_{This is a follow-up to Testing for floating-point value equality: Is there a standard name for the “precision” constant?.
There is a very similar question Double.Epsilon for equality, greater than, less than, less than or equal to, greater than or equal to.}

It is well known that an equality test for two floating-point values *x* and *y* should look more like this (rather than a straightforward =):

abs(

x-y) <epsilon, whereepsilonis some very small value.

**How to choose a value for epsilon?**

It would obviously be preferable to choose for *epsilon* as small a value as possible, to get the highest-possible precision for the equality check.

As an example, the .NET framework offers a constant `System.Double.Epsilon`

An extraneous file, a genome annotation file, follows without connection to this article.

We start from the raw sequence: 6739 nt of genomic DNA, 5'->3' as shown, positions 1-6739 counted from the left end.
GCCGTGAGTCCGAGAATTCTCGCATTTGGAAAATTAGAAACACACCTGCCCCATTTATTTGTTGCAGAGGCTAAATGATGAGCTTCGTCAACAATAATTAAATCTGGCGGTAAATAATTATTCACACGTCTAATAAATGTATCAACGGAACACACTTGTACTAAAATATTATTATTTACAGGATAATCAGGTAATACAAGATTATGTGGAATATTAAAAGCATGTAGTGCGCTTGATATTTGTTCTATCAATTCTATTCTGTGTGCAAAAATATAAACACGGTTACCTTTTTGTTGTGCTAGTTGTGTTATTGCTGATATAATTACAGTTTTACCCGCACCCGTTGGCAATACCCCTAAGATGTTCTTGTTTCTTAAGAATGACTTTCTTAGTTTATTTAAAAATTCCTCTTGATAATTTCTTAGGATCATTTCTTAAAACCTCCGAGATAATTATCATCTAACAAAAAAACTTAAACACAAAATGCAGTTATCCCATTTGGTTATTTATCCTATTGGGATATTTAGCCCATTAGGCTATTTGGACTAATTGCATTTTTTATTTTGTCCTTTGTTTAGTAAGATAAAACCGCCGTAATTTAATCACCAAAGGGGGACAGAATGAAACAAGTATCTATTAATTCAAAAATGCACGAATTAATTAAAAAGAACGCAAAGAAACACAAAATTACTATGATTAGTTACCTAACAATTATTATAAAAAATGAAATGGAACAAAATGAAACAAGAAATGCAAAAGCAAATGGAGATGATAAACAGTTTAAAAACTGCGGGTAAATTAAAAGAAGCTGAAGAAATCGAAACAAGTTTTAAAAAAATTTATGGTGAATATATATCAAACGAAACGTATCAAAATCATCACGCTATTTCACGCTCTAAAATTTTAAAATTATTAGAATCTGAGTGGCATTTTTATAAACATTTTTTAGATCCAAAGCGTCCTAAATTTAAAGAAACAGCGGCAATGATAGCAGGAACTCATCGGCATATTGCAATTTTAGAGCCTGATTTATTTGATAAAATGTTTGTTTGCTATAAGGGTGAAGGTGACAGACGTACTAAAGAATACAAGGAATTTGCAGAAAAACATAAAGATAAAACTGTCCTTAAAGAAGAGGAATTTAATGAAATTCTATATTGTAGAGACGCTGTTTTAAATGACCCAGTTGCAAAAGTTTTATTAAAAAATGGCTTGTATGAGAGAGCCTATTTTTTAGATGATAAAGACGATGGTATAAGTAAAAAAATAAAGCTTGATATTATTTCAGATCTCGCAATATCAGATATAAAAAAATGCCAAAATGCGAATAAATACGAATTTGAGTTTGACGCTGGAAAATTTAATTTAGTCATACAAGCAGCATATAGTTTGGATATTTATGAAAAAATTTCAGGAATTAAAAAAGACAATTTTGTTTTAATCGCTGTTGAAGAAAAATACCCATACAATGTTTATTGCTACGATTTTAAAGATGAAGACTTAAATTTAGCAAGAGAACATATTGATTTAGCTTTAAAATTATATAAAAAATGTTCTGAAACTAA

(= 4.94066 × 10^{-324}), which represents the smallest positive `System.Double`

value that is greater than zero.

However, it turns out that this particular value can't be reliably used as *epsilon*, since:

0 +

`System.Double.Epsilon`

≠ 01 +

`System.Double.Epsilon`

= 1 (!)

which is, if I understand correctly, because that constant is less than *machine epsilon*.

~~
→ Is this correct?~~

~~→ Does this also mean that I can reliably use ~~*epsilon := machine epsilon* for equality tests?

_{Removed these two questions, as they are already adequately answered by the second SO question linked-to above.}

The linked-to Wikipedia article says that for 64-bit floating-point numbers (ie. the `double`

type in many languages), machine epsilon is equal to:

2

^{-53}, or approx. 0.000000000000000111 (a number with 15 zeroes after the decimal point)

**→ Does it follow from this that all 64-bit floating point values are guaranteed to be accurate to 14 (if not 15) digits?**